Tributes are pouring in from the sports world for the late Bobby Hull.
The Hockey Hall of Famer dubbed the “Golden Jet” died Monday at the age of 84.
“He was probably the original power forward,” said longtime Edmonton Oilers’ captain Al Hamilton, who played against Hull both in the NHL and the now-defunct World Hockey Association.
“He attacked with such speed. He had the big shot, and with the advent of the curve in the sticks, his shot became even more unpredictable and frightening for us defencemen.”
Read more: ‘Golden Jet’ Bobby Hull dies at 84
But aside from the 913 goals and 1,808 points Hull put up as a player in the NHL and WHA, Hamilton said he remembers him for what he did for the game off the ice.
Hull was one of the key figures to play in the WHA when that league started in 1972. Hull signed a huge contract to join the Winnipeg Jets — a contract that made him the first hockey player to sign a deal worth a million dollars.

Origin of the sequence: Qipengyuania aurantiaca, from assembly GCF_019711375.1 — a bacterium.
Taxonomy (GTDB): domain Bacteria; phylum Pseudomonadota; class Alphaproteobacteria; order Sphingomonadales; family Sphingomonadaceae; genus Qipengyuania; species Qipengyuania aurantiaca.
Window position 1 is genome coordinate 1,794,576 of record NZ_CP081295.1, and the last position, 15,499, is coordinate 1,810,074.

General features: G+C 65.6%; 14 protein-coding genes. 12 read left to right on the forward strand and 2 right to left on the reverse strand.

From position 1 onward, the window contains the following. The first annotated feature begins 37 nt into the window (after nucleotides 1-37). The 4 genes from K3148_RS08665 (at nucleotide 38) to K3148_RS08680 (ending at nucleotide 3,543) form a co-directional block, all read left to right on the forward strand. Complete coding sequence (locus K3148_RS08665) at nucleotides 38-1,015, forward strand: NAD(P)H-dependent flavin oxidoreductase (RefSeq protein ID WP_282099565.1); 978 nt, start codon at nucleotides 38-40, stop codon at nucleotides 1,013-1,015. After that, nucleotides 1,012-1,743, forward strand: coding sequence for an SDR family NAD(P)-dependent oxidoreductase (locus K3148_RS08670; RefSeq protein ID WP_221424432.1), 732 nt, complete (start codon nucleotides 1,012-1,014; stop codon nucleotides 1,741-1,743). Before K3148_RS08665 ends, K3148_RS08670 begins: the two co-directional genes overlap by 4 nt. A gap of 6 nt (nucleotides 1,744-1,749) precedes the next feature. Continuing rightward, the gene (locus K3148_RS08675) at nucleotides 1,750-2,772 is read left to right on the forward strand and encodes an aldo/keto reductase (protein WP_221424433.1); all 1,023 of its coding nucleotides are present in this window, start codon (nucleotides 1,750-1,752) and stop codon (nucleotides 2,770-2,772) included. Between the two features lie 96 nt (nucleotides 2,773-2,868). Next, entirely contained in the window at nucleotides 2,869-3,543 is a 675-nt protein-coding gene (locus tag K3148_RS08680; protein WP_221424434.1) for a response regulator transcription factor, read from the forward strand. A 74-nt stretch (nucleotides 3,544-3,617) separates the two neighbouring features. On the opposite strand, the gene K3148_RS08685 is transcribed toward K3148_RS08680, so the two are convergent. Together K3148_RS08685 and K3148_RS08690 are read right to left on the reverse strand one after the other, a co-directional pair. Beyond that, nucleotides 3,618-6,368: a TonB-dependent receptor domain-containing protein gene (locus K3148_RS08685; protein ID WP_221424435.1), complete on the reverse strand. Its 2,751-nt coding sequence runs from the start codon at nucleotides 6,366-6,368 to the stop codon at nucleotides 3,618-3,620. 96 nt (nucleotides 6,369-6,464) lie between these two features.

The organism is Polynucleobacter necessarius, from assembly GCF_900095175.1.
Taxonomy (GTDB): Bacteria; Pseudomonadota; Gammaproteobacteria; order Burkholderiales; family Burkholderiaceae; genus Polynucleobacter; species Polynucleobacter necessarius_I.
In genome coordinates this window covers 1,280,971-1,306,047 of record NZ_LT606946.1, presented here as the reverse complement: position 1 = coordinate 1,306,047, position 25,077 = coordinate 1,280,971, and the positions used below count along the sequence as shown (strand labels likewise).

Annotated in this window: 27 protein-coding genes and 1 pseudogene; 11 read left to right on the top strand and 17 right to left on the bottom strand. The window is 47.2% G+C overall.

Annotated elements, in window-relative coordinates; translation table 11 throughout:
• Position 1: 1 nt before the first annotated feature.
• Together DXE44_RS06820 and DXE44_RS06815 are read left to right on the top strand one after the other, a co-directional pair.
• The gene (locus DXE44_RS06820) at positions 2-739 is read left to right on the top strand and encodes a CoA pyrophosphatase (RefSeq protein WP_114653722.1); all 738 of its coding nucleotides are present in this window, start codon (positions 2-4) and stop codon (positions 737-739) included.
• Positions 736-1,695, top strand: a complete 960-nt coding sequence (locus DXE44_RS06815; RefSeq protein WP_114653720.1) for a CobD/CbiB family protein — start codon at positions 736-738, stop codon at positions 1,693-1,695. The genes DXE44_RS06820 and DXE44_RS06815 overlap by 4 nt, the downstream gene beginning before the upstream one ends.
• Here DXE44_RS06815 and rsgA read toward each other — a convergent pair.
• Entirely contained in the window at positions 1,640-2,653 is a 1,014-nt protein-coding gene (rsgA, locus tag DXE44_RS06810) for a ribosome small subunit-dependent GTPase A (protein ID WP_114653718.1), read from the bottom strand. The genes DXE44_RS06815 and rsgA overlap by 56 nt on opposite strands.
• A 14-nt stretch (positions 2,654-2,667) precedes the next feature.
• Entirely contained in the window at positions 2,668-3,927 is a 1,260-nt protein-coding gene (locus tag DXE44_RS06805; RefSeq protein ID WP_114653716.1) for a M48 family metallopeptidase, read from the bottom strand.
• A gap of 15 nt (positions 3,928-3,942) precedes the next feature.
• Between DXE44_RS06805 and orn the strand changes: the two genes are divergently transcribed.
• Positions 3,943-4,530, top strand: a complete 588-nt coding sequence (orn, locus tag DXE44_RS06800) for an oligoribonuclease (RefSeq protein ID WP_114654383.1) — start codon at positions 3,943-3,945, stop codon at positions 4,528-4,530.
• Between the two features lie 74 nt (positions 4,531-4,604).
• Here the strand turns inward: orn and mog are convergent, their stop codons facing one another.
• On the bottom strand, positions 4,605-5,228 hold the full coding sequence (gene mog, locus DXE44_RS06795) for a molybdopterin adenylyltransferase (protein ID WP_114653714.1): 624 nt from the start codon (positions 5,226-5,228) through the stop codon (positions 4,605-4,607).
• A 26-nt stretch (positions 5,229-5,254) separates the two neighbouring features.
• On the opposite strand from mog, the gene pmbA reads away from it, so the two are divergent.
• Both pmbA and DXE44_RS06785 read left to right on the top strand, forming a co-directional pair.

“He absolutely gave legitimacy to the WHA,” said Hamilton, who was an established NHL player for the New York Rangers and Buffalo Sabres, before well-known Edmonton sports figure and businessman Bill Hunter offered him a contract to play for the Alberta Oilers in the new league.
“They sold us on the idea this could be a legitimate league, and (Hull) was a very important part of opening the door for all of us.
“We weren’t making any money. (The NHL) had kind of a captive market and we really didn’t have any power to change too many things, so when Bobby jumped there, that kind of became an eye opener for all of us.
“Bill Hunter in Edmonton came knocking on my door not too long after and sold us a dream that we were going up against the National Hockey League, which was long-established, and this was a brand new venture.”
After learning of Hull’s death, Hamilton fondly recalled his days in the WHA and playing alongside Hull as a member of Team Canada in the 1974 Summit Series.
Like the more well-known ’72 series, the 1974 version of Canada’s best against the Soviets’ best included eight games between the powerhouse hockey countries, but only featured WHA players. Hull and others were not allowed to participate in 1972 after choosing to play in the WHA.
Hamilton and Hull played all seven seasons of the WHA’s existence, before the last of its teams – the Oilers, Jets, Quebec Nordiques and New England Whalers – became members of the NHL under a merger with the WHA.
–With files from Brent Pushkarenko, 630 CHED